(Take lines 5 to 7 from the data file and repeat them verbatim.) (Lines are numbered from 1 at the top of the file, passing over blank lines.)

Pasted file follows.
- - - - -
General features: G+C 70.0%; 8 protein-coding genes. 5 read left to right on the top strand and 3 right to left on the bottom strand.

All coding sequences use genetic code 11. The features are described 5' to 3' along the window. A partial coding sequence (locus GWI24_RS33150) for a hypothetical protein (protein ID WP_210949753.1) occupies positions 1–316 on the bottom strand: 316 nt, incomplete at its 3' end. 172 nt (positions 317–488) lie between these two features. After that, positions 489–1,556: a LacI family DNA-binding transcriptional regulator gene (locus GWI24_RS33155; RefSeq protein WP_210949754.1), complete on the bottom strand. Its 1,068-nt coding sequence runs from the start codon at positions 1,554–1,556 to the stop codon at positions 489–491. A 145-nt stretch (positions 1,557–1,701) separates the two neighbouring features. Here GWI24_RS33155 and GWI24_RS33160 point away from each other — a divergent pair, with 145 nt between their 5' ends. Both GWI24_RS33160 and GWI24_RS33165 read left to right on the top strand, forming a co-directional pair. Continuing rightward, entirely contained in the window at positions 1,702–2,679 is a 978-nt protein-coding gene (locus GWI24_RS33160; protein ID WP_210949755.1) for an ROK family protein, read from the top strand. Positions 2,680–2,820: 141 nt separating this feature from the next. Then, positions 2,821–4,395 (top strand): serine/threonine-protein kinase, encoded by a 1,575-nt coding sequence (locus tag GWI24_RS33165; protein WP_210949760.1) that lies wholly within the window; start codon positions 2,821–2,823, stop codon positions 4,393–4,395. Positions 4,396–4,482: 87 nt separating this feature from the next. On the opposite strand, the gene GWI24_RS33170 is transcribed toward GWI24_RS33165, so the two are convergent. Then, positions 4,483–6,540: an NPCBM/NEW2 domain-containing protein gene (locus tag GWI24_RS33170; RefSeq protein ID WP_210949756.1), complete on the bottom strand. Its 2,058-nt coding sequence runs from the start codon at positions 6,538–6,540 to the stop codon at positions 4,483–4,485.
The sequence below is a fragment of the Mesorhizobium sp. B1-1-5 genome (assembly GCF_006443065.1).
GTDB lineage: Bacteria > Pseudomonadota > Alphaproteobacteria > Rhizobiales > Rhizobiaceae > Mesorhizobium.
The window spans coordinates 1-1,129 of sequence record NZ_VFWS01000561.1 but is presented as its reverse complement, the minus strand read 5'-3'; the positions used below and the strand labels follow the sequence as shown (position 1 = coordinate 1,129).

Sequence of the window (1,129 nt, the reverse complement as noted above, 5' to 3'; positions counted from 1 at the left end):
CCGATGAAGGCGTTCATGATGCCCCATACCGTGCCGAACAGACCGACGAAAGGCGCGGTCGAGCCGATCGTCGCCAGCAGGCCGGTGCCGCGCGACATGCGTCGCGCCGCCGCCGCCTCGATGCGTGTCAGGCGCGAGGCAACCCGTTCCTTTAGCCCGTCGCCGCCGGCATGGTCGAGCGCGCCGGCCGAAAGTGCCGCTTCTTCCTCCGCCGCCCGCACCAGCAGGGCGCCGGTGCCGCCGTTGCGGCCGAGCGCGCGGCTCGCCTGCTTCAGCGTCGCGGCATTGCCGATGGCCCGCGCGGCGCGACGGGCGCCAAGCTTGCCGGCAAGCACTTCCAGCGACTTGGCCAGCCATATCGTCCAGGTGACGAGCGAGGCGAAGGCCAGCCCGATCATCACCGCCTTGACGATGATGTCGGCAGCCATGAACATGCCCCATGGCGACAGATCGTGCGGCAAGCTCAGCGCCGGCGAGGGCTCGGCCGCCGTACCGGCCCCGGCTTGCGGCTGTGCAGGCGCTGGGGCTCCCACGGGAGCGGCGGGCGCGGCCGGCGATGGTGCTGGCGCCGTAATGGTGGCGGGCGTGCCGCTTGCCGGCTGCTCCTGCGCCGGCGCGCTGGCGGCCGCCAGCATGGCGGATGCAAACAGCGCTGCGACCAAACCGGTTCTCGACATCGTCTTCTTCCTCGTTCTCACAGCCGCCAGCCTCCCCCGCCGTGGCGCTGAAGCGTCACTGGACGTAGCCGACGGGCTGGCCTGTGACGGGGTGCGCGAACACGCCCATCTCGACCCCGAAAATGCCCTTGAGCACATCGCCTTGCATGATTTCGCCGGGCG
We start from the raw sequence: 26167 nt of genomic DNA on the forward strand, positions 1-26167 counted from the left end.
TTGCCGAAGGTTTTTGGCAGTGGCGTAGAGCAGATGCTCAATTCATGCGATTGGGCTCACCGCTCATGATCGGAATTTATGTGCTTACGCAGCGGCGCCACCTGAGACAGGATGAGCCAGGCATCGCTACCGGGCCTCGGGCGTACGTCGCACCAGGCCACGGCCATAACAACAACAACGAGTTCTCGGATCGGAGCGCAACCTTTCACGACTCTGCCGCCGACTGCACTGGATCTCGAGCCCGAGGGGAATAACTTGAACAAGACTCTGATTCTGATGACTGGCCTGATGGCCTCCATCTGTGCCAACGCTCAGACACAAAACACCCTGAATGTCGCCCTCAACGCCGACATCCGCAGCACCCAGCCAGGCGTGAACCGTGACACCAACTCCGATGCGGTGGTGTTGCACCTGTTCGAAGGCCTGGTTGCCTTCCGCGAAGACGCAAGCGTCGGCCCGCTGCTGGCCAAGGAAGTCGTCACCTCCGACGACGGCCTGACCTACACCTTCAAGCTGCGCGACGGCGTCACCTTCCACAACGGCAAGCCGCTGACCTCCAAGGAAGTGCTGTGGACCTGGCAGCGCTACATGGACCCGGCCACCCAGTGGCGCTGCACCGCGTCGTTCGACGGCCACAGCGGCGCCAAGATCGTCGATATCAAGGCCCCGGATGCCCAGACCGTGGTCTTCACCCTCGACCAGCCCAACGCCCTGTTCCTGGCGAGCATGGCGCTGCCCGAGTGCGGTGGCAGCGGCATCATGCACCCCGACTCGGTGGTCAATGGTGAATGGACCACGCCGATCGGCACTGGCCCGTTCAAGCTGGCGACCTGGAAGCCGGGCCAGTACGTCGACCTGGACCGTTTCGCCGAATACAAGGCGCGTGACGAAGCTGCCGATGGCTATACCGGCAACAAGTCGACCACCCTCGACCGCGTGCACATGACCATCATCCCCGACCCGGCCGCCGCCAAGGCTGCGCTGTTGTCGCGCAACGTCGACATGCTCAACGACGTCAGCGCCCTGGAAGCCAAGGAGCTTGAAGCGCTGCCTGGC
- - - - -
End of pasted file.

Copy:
The window spans coordinates 1-1,129 of sequence record NZ_VFWS01000561.1 but is presented as its reverse complement, the minus strand read 5'-3'; the positions used below and the strand labels follow the sequence as shown (position 1 = coordinate 1,129).

Sequence of the window (1,129 nt, the reverse complement as noted above, 5' to 3'; positions counted from 1 at the left end):
CCGATGAAGGCGTTCATGATGCCCCATACCGTGCCGAACAGACCGACGAAAGGCGCGGTCGAGCCGATCGTCGCCAGCAGGCCGGTGCCGCGCGACATGCGTCGCGCCGCCGCCGCCTCGATGCGTGTCAGGCGCGAGGCAACCCGTTCCTTTAGCCCGTCGCCGCCGGCATGGTCGAGCGCGCCGGCCGAAAGTGCCGCTTCTTCCTCCGCCGCCCGCACCAGCAGGGCGCCGGTGCCGCCGTTGCGGCCGAGCGCGCGGCTCGCCTGCTTCAGCGTCGCGGCATTGCCGATGGCCCGCGCGGCGCGACGGGCGCCAAGCTTGCCGGCAAGCACTTCCAGCGACTTGGCCAGCCATATCGTCCAGGTGACGAGCGAGGCGAAGGCCAGCCCGATCATCACCGCCTTGACGATGATGTCGGCAGCCATGAACATGCCCCATGGCGACAGATCGTGCGGCAAGCTCAGCGCCGGCGAGGGCTCGGCCGCCGTACCGGCCCCGGCTTGCGGCTGTGCAGGCGCTGGGGCTCCCACGGGAGCGGCGGGCGCGGCCGGCGATGGTGCTGGCGCCGTAATGGTGGCGGGCGTGCCGCTTGCCGGCTGCTCCTGCGCCGGCGCGCTGGCGGCCGCCAGCATGGCGGATGCAAACAGCGCTGCGACCAAACCGGTTCTCGACATCGTCTTCTTCCTCGTTCTCACAGCCGCCAGCCTCCCCCGCCGTGGCGCTGAAGCGTCACTGGACGTAGCCGACGGGCTGGCCTGTGACGGGGTGCGCGAACACGCCCATCTCGACCCCGAAAATGCCCTTGAGCACATCGCCTTGCATGATTTCGCCGGGCG